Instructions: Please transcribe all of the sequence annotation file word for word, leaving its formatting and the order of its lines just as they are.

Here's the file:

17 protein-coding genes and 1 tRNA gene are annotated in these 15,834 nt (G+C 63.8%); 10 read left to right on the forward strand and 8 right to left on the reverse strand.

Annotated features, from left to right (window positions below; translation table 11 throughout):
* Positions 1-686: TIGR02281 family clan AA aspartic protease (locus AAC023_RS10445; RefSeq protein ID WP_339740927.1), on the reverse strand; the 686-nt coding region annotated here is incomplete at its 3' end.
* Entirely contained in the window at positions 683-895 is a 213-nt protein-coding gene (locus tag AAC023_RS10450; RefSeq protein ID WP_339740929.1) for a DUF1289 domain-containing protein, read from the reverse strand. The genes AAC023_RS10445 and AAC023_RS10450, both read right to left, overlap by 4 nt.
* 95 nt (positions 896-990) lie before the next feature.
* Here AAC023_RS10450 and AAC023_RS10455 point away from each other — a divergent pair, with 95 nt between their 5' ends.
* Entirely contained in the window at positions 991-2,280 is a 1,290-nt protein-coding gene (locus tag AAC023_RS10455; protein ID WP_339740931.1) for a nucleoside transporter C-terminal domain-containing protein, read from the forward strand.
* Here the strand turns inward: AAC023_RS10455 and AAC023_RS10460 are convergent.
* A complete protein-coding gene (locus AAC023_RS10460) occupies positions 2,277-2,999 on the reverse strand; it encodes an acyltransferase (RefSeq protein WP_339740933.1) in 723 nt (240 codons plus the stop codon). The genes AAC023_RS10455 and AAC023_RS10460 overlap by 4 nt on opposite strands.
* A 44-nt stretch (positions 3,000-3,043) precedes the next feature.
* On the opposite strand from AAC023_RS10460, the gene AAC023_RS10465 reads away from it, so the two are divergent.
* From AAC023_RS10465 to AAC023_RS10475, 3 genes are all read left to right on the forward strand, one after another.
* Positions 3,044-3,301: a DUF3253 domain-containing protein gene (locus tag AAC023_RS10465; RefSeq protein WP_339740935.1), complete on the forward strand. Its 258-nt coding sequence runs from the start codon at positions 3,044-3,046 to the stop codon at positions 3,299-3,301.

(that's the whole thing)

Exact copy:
17 protein-coding genes and 1 tRNA gene are annotated in these 15,834 nt (G+C 63.8%); 10 read left to right on the forward strand and 8 right to left on the reverse strand.

Annotated features, from left to right (window positions below; translation table 11 throughout):
* Positions 1-686: TIGR02281 family clan AA aspartic protease (locus AAC023_RS10445; RefSeq protein ID WP_339740927.1), on the reverse strand; the 686-nt coding region annotated here is incomplete at its 3' end.
* Entirely contained in the window at positions 683-895 is a 213-nt protein-coding gene (locus tag AAC023_RS10450; RefSeq protein ID WP_339740929.1) for a DUF1289 domain-containing protein, read from the reverse strand. The genes AAC023_RS10445 and AAC023_RS10450, both read right to left, overlap by 4 nt.
* 95 nt (positions 896-990) lie before the next feature.
* Here AAC023_RS10450 and AAC023_RS10455 point away from each other — a divergent pair, with 95 nt between their 5' ends.
* Entirely contained in the window at positions 991-2,280 is a 1,290-nt protein-coding gene (locus tag AAC023_RS10455; protein ID WP_339740931.1) for a nucleoside transporter C-terminal domain-containing protein, read from the forward strand.
* Here the strand turns inward: AAC023_RS10455 and AAC023_RS10460 are convergent.
* A complete protein-coding gene (locus AAC023_RS10460) occupies positions 2,277-2,999 on the reverse strand; it encodes an acyltransferase (RefSeq protein WP_339740933.1) in 723 nt (240 codons plus the stop codon). The genes AAC023_RS10455 and AAC023_RS10460 overlap by 4 nt on opposite strands.
* A 44-nt stretch (positions 3,000-3,043) precedes the next feature.
* On the opposite strand from AAC023_RS10460, the gene AAC023_RS10465 reads away from it, so the two are divergent.
* From AAC023_RS10465 to AAC023_RS10475, 3 genes are all read left to right on the forward strand, one after another.
* Positions 3,044-3,301: a DUF3253 domain-containing protein gene (locus tag AAC023_RS10465; RefSeq protein WP_339740935.1), complete on the forward strand. Its 258-nt coding sequence runs from the start codon at positions 3,044-3,046 to the stop codon at positions 3,299-3,301.